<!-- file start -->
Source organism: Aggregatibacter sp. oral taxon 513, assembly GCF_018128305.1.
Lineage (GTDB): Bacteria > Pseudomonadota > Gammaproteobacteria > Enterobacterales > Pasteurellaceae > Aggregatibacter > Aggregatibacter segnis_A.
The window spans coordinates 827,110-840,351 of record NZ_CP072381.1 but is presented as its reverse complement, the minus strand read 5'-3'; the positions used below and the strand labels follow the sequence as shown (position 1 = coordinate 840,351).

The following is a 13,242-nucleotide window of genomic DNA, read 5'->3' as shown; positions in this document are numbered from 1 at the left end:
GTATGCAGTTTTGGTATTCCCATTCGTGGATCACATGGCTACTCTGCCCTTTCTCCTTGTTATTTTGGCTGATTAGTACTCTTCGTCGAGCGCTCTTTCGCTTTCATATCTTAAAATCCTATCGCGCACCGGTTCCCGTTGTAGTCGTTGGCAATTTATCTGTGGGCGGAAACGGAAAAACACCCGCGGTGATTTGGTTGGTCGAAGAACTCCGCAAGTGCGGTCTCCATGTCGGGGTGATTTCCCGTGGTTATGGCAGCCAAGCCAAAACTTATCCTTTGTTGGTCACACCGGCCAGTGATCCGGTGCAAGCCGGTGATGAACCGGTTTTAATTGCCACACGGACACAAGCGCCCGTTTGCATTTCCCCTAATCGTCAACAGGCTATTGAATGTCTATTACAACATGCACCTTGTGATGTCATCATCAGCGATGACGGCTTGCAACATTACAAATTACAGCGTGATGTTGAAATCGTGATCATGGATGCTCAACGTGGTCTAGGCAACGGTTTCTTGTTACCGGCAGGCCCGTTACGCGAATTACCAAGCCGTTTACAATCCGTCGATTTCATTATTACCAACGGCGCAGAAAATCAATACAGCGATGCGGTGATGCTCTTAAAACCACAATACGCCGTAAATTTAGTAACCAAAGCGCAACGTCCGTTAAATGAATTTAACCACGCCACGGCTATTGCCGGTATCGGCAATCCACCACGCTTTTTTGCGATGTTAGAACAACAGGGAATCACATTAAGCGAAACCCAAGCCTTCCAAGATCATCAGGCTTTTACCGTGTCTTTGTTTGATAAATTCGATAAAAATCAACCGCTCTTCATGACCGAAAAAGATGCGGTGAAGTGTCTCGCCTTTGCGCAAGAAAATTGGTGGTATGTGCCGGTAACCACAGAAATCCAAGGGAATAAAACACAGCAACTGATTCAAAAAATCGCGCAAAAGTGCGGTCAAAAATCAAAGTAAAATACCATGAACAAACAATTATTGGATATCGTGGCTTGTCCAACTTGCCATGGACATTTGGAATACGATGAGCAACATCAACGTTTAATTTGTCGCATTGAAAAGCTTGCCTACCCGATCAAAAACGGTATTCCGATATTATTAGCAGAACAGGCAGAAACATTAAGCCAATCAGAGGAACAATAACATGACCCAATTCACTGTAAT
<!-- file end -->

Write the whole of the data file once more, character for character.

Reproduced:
Source organism: Aggregatibacter sp. oral taxon 513, assembly GCF_018128305.1.
Lineage (GTDB): Bacteria > Pseudomonadota > Gammaproteobacteria > Enterobacterales > Pasteurellaceae > Aggregatibacter > Aggregatibacter segnis_A.
The window spans coordinates 827,110-840,351 of record NZ_CP072381.1 but is presented as its reverse complement, the minus strand read 5'-3'; the positions used below and the strand labels follow the sequence as shown (position 1 = coordinate 840,351).

The following is a 13,242-nucleotide window of genomic DNA, read 5'->3' as shown; positions in this document are numbered from 1 at the left end:
GTATGCAGTTTTGGTATTCCCATTCGTGGATCACATGGCTACTCTGCCCTTTCTCCTTGTTATTTTGGCTGATTAGTACTCTTCGTCGAGCGCTCTTTCGCTTTCATATCTTAAAATCCTATCGCGCACCGGTTCCCGTTGTAGTCGTTGGCAATTTATCTGTGGGCGGAAACGGAAAAACACCCGCGGTGATTTGGTTGGTCGAAGAACTCCGCAAGTGCGGTCTCCATGTCGGGGTGATTTCCCGTGGTTATGGCAGCCAAGCCAAAACTTATCCTTTGTTGGTCACACCGGCCAGTGATCCGGTGCAAGCCGGTGATGAACCGGTTTTAATTGCCACACGGACACAAGCGCCCGTTTGCATTTCCCCTAATCGTCAACAGGCTATTGAATGTCTATTACAACATGCACCTTGTGATGTCATCATCAGCGATGACGGCTTGCAACATTACAAATTACAGCGTGATGTTGAAATCGTGATCATGGATGCTCAACGTGGTCTAGGCAACGGTTTCTTGTTACCGGCAGGCCCGTTACGCGAATTACCAAGCCGTTTACAATCCGTCGATTTCATTATTACCAACGGCGCAGAAAATCAATACAGCGATGCGGTGATGCTCTTAAAACCACAATACGCCGTAAATTTAGTAACCAAAGCGCAACGTCCGTTAAATGAATTTAACCACGCCACGGCTATTGCCGGTATCGGCAATCCACCACGCTTTTTTGCGATGTTAGAACAACAGGGAATCACATTAAGCGAAACCCAAGCCTTCCAAGATCATCAGGCTTTTACCGTGTCTTTGTTTGATAAATTCGATAAAAATCAACCGCTCTTCATGACCGAAAAAGATGCGGTGAAGTGTCTCGCCTTTGCGCAAGAAAATTGGTGGTATGTGCCGGTAACCACAGAAATCCAAGGGAATAAAACACAGCAACTGATTCAAAAAATCGCGCAAAAGTGCGGTCAAAAATCAAAGTAAAATACCATGAACAAACAATTATTGGATATCGTGGCTTGTCCAACTTGCCATGGACATTTGGAATACGATGAGCAACATCAACGTTTAATTTGTCGCATTGAAAAGCTTGCCTACCCGATCAAAAACGGTATTCCGATATTATTAGCAGAACAGGCAGAAACATTAAGCCAATCAGAGGAACAATAACATGACCCAATTCACTGTAAT